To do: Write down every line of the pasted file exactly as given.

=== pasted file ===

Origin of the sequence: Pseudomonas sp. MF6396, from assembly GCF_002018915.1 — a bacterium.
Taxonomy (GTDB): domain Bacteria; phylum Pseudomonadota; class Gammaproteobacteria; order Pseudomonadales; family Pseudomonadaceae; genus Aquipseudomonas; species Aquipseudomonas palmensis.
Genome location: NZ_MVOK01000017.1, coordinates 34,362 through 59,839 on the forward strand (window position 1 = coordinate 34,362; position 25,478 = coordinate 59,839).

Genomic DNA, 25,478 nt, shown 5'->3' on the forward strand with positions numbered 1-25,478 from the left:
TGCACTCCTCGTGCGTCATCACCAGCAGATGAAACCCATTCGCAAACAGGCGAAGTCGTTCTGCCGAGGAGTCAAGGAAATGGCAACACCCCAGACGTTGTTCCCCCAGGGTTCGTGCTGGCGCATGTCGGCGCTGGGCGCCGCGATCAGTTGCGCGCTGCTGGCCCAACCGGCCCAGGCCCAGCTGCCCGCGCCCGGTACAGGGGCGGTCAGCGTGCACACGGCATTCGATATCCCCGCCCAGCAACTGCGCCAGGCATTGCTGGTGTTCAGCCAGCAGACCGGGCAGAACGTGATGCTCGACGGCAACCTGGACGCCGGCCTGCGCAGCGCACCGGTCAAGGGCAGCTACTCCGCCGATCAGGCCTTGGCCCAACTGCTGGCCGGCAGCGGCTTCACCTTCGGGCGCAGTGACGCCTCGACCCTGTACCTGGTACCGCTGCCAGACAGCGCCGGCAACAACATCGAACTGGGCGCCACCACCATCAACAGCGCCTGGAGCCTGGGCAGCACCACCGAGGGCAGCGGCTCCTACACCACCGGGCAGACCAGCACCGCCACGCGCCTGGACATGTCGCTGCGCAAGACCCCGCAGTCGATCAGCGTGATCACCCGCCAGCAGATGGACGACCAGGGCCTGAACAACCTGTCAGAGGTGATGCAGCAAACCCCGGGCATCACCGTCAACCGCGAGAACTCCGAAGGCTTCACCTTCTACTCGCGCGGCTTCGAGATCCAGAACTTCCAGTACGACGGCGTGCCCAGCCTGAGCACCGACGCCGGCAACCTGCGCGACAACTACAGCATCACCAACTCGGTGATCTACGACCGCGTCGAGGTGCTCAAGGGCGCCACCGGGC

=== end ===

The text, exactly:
Origin of the sequence: Pseudomonas sp. MF6396, from assembly GCF_002018915.1 — a bacterium.
Taxonomy (GTDB): domain Bacteria; phylum Pseudomonadota; class Gammaproteobacteria; order Pseudomonadales; family Pseudomonadaceae; genus Aquipseudomonas; species Aquipseudomonas palmensis.
Genome location: NZ_MVOK01000017.1, coordinates 34,362 through 59,839 on the forward strand (window position 1 = coordinate 34,362; position 25,478 = coordinate 59,839).

Genomic DNA, 25,478 nt, shown 5'->3' on the forward strand with positions numbered 1-25,478 from the left:
TGCACTCCTCGTGCGTCATCACCAGCAGATGAAACCCATTCGCAAACAGGCGAAGTCGTTCTGCCGAGGAGTCAAGGAAATGGCAACACCCCAGACGTTGTTCCCCCAGGGTTCGTGCTGGCGCATGTCGGCGCTGGGCGCCGCGATCAGTTGCGCGCTGCTGGCCCAACCGGCCCAGGCCCAGCTGCCCGCGCCCGGTACAGGGGCGGTCAGCGTGCACACGGCATTCGATATCCCCGCCCAGCAACTGCGCCAGGCATTGCTGGTGTTCAGCCAGCAGACCGGGCAGAACGTGATGCTCGACGGCAACCTGGACGCCGGCCTGCGCAGCGCACCGGTCAAGGGCAGCTACTCCGCCGATCAGGCCTTGGCCCAACTGCTGGCCGGCAGCGGCTTCACCTTCGGGCGCAGTGACGCCTCGACCCTGTACCTGGTACCGCTGCCAGACAGCGCCGGCAACAACATCGAACTGGGCGCCACCACCATCAACAGCGCCTGGAGCCTGGGCAGCACCACCGAGGGCAGCGGCTCCTACACCACCGGGCAGACCAGCACCGCCACGCGCCTGGACATGTCGCTGCGCAAGACCCCGCAGTCGATCAGCGTGATCACCCGCCAGCAGATGGACGACCAGGGCCTGAACAACCTGTCAGAGGTGATGCAGCAAACCCCGGGCATCACCGTCAACCGCGAGAACTCCGAAGGCTTCACCTTCTACTCGCGCGGCTTCGAGATCCAGAACTTCCAGTACGACGGCGTGCCCAGCCTGAGCACCGACGCCGGCAACCTGCGCGACAACTACAGCATCACCAACTCGGTGATCTACGACCGCGTCGAGGTGCTCAAGGGCGCCACCGGGC